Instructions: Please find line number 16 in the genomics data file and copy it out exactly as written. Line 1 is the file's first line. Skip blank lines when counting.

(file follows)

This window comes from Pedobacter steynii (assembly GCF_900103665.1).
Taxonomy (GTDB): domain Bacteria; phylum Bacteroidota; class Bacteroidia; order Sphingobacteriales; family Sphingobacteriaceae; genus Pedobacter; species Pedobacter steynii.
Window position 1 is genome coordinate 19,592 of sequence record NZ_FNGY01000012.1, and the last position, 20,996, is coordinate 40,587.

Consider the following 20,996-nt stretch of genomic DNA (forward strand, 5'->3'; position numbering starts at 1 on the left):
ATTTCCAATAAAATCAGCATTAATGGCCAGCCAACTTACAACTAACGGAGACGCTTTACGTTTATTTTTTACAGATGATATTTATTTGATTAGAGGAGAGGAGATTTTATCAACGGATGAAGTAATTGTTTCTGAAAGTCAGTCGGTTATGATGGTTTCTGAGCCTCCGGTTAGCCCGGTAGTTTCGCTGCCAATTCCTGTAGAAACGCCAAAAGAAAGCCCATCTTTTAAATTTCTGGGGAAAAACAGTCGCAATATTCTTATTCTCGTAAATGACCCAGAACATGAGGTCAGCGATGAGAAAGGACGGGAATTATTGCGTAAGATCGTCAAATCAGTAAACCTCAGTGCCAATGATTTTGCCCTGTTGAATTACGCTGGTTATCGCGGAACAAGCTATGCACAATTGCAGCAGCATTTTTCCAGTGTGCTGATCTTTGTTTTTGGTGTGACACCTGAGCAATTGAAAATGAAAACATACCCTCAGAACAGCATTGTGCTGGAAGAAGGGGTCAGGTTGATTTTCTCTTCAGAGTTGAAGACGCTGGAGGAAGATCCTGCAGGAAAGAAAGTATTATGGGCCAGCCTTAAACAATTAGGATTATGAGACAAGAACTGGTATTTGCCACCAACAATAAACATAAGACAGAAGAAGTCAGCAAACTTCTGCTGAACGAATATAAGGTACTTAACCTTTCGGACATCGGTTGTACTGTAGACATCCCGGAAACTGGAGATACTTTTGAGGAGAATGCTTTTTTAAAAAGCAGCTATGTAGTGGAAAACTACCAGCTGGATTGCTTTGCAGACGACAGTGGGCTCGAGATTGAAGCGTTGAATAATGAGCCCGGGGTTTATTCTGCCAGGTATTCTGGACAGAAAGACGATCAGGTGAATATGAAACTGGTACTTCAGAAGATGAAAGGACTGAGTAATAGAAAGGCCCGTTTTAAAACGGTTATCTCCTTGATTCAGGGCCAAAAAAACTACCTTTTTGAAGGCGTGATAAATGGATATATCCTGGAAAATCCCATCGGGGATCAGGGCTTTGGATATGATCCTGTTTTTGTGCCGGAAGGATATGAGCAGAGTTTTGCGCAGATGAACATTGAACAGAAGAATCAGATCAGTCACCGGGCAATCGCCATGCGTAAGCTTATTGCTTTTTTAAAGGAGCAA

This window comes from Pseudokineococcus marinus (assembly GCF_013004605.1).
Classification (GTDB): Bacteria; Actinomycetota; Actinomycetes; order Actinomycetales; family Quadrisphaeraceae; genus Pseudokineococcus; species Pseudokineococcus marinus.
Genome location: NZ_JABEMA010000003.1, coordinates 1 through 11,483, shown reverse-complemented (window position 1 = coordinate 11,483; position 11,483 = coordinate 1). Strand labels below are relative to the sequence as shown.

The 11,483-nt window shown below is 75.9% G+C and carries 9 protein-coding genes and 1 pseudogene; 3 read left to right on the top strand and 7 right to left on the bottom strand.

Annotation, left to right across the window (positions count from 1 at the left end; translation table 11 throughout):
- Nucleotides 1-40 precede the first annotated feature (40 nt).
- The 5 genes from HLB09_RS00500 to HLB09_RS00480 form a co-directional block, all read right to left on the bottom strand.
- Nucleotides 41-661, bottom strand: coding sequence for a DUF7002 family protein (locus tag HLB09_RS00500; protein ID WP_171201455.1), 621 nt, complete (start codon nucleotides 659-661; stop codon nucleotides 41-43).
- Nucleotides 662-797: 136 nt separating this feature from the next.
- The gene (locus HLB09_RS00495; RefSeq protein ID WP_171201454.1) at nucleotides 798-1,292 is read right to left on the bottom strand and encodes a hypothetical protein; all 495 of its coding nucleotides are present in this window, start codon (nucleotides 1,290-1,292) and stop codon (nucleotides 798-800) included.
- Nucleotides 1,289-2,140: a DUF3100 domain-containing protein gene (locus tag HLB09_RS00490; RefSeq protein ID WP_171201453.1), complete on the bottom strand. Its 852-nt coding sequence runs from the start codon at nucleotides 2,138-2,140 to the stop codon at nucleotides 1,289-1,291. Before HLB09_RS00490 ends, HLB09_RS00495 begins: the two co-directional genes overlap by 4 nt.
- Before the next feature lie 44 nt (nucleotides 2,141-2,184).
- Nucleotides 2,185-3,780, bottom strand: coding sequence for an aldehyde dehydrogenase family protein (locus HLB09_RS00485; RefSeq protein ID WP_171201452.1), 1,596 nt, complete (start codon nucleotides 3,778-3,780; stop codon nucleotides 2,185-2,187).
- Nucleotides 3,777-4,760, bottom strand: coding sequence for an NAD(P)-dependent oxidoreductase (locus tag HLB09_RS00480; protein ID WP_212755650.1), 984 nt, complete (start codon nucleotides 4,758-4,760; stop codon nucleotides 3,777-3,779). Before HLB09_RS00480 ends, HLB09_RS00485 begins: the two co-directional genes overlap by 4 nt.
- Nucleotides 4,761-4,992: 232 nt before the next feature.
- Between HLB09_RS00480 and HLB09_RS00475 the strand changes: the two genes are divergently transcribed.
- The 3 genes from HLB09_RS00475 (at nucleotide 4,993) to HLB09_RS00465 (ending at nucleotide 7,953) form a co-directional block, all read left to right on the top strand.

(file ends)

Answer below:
- Nucleotides 1,289-2,140: a DUF3100 domain-containing protein gene (locus tag HLB09_RS00490; RefSeq protein ID WP_171201453.1), complete on the bottom strand. Its 852-nt coding sequence runs from the start codon at nucleotides 2,138-2,140 to the stop codon at nucleotides 1,289-1,291. Before HLB09_RS00490 ends, HLB09_RS00495 begins: the two co-directional genes overlap by 4 nt.